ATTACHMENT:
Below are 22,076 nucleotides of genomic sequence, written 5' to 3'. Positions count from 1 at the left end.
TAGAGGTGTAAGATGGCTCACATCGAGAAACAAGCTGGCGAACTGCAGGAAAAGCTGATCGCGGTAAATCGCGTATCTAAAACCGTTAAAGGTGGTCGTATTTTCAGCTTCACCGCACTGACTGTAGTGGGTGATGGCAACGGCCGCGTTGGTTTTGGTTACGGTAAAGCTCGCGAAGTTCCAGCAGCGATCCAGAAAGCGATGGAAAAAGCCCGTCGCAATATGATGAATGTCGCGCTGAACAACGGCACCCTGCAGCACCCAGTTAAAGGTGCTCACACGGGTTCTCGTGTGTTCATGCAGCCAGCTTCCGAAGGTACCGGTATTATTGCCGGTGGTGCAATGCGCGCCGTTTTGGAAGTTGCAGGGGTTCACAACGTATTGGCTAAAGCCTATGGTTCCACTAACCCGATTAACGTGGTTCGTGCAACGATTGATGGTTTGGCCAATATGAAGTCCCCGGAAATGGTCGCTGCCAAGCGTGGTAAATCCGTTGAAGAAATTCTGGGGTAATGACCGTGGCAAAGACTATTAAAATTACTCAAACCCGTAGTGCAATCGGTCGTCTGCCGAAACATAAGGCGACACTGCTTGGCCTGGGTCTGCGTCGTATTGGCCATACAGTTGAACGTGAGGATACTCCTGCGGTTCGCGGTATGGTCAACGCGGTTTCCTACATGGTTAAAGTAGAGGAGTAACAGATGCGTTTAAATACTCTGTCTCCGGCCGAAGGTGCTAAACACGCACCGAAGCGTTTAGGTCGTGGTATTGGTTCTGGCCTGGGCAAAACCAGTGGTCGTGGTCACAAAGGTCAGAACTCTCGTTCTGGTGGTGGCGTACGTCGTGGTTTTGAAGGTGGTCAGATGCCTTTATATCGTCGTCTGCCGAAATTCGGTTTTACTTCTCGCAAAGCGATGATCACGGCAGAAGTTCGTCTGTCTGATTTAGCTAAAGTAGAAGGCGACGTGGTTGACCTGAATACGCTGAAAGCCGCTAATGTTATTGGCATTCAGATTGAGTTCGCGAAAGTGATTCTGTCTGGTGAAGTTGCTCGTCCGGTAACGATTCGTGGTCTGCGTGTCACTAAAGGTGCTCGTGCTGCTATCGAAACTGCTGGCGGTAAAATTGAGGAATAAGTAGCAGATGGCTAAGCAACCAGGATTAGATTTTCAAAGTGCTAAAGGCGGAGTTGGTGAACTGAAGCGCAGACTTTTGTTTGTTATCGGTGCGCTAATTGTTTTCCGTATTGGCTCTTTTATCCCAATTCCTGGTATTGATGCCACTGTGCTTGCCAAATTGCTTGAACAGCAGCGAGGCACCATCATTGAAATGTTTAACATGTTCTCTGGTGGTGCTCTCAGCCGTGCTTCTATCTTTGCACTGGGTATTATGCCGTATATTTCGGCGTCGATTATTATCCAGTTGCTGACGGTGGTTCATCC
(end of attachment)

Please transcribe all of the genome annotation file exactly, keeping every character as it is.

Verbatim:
Below are 22,076 nucleotides of genomic sequence, written 5' to 3'. Positions count from 1 at the left end.
TAGAGGTGTAAGATGGCTCACATCGAGAAACAAGCTGGCGAACTGCAGGAAAAGCTGATCGCGGTAAATCGCGTATCTAAAACCGTTAAAGGTGGTCGTATTTTCAGCTTCACCGCACTGACTGTAGTGGGTGATGGCAACGGCCGCGTTGGTTTTGGTTACGGTAAAGCTCGCGAAGTTCCAGCAGCGATCCAGAAAGCGATGGAAAAAGCCCGTCGCAATATGATGAATGTCGCGCTGAACAACGGCACCCTGCAGCACCCAGTTAAAGGTGCTCACACGGGTTCTCGTGTGTTCATGCAGCCAGCTTCCGAAGGTACCGGTATTATTGCCGGTGGTGCAATGCGCGCCGTTTTGGAAGTTGCAGGGGTTCACAACGTATTGGCTAAAGCCTATGGTTCCACTAACCCGATTAACGTGGTTCGTGCAACGATTGATGGTTTGGCCAATATGAAGTCCCCGGAAATGGTCGCTGCCAAGCGTGGTAAATCCGTTGAAGAAATTCTGGGGTAATGACCGTGGCAAAGACTATTAAAATTACTCAAACCCGTAGTGCAATCGGTCGTCTGCCGAAACATAAGGCGACACTGCTTGGCCTGGGTCTGCGTCGTATTGGCCATACAGTTGAACGTGAGGATACTCCTGCGGTTCGCGGTATGGTCAACGCGGTTTCCTACATGGTTAAAGTAGAGGAGTAACAGATGCGTTTAAATACTCTGTCTCCGGCCGAAGGTGCTAAACACGCACCGAAGCGTTTAGGTCGTGGTATTGGTTCTGGCCTGGGCAAAACCAGTGGTCGTGGTCACAAAGGTCAGAACTCTCGTTCTGGTGGTGGCGTACGTCGTGGTTTTGAAGGTGGTCAGATGCCTTTATATCGTCGTCTGCCGAAATTCGGTTTTACTTCTCGCAAAGCGATGATCACGGCAGAAGTTCGTCTGTCTGATTTAGCTAAAGTAGAAGGCGACGTGGTTGACCTGAATACGCTGAAAGCCGCTAATGTTATTGGCATTCAGATTGAGTTCGCGAAAGTGATTCTGTCTGGTGAAGTTGCTCGTCCGGTAACGATTCGTGGTCTGCGTGTCACTAAAGGTGCTCGTGCTGCTATCGAAACTGCTGGCGGTAAAATTGAGGAATAAGTAGCAGATGGCTAAGCAACCAGGATTAGATTTTCAAAGTGCTAAAGGCGGAGTTGGTGAACTGAAGCGCAGACTTTTGTTTGTTATCGGTGCGCTAATTGTTTTCCGTATTGGCTCTTTTATCCCAATTCCTGGTATTGATGCCACTGTGCTTGCCAAATTGCTTGAACAGCAGCGAGGCACCATCATTGAAATGTTTAACATGTTCTCTGGTGGTGCTCTCAGCCGTGCTTCTATCTTTGCACTGGGTATTATGCCGTATATTTCGGCGTCGATTATTATCCAGTTGCTGACGGTGGTTCATCC